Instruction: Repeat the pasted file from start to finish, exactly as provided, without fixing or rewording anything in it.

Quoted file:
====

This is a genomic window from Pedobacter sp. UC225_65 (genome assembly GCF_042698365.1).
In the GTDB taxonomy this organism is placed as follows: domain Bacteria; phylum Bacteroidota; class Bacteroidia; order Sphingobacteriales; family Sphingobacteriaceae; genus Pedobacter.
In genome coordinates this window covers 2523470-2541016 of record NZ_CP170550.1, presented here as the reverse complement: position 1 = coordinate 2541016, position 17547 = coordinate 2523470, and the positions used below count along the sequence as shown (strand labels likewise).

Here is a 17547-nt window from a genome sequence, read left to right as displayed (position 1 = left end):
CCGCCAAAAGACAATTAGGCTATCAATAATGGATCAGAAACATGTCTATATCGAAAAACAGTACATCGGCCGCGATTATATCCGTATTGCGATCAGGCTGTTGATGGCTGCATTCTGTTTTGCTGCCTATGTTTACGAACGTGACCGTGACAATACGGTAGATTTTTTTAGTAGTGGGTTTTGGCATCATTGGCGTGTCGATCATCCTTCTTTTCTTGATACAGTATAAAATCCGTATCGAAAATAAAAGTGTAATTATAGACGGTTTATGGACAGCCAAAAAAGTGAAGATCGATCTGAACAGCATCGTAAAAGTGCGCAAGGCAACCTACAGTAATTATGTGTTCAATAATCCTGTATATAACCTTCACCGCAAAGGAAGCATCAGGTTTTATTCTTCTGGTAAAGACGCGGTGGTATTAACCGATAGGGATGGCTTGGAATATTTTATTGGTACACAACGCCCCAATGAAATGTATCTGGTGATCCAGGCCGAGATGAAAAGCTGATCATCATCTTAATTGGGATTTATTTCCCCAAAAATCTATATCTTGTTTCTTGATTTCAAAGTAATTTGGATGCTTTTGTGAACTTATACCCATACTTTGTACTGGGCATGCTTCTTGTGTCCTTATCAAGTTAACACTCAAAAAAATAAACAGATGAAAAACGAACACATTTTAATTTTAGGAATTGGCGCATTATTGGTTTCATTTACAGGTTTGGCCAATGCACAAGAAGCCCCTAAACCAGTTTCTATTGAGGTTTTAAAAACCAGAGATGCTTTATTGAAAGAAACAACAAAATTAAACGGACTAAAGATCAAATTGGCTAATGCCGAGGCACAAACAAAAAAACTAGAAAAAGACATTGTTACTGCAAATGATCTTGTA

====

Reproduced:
This is a genomic window from Pedobacter sp. UC225_65 (genome assembly GCF_042698365.1).
In the GTDB taxonomy this organism is placed as follows: domain Bacteria; phylum Bacteroidota; class Bacteroidia; order Sphingobacteriales; family Sphingobacteriaceae; genus Pedobacter.
In genome coordinates this window covers 2523470-2541016 of record NZ_CP170550.1, presented here as the reverse complement: position 1 = coordinate 2541016, position 17547 = coordinate 2523470, and the positions used below count along the sequence as shown (strand labels likewise).

Here is a 17547-nt window from a genome sequence, read left to right as displayed (position 1 = left end):
CCGCCAAAAGACAATTAGGCTATCAATAATGGATCAGAAACATGTCTATATCGAAAAACAGTACATCGGCCGCGATTATATCCGTATTGCGATCAGGCTGTTGATGGCTGCATTCTGTTTTGCTGCCTATGTTTACGAACGTGACCGTGACAATACGGTAGATTTTTTTAGTAGTGGGTTTTGGCATCATTGGCGTGTCGATCATCCTTCTTTTCTTGATACAGTATAAAATCCGTATCGAAAATAAAAGTGTAATTATAGACGGTTTATGGACAGCCAAAAAAGTGAAGATCGATCTGAACAGCATCGTAAAAGTGCGCAAGGCAACCTACAGTAATTATGTGTTCAATAATCCTGTATATAACCTTCACCGCAAAGGAAGCATCAGGTTTTATTCTTCTGGTAAAGACGCGGTGGTATTAACCGATAGGGATGGCTTGGAATATTTTATTGGTACACAACGCCCCAATGAAATGTATCTGGTGATCCAGGCCGAGATGAAAAGCTGATCATCATCTTAATTGGGATTTATTTCCCCAAAAATCTATATCTTGTTTCTTGATTTCAAAGTAATTTGGATGCTTTTGTGAACTTATACCCATACTTTGTACTGGGCATGCTTCTTGTGTCCTTATCAAGTTAACACTCAAAAAAATAAACAGATGAAAAACGAACACATTTTAATTTTAGGAATTGGCGCATTATTGGTTTCATTTACAGGTTTGGCCAATGCACAAGAAGCCCCTAAACCAGTTTCTATTGAGGTTTTAAAAACCAGAGATGCTTTATTGAAAGAAACAACAAAATTAAACGGACTAAAGATCAAATTGGCTAATGCCGAGGCACAAACAAAAAAACTAGAAAAAGACATTGTTACTGCAAATGATCTTGTA